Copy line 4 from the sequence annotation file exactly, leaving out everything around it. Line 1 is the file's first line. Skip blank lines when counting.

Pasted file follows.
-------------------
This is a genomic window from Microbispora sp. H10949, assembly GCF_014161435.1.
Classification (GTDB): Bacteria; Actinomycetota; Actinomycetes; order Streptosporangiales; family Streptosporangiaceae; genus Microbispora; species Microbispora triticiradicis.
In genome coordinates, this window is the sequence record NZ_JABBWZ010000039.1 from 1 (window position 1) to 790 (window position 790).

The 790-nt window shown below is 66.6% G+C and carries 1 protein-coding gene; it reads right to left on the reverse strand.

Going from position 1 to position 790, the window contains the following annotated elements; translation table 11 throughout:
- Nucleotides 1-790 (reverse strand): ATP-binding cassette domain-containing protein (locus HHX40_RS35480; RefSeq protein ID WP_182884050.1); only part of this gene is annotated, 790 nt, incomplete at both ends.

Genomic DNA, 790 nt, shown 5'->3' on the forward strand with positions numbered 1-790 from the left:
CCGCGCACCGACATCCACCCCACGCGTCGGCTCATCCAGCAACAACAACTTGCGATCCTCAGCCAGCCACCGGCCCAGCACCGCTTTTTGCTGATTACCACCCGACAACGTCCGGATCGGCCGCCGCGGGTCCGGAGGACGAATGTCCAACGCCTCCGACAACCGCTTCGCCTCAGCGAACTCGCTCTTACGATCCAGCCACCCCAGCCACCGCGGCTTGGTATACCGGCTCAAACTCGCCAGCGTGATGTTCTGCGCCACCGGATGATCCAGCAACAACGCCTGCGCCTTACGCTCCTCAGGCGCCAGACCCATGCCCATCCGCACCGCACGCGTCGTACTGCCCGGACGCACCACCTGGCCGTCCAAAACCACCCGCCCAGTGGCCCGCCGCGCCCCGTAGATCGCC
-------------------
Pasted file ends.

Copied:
The 790-nt window shown below is 66.6% G+C and carries 1 protein-coding gene; it reads right to left on the reverse strand.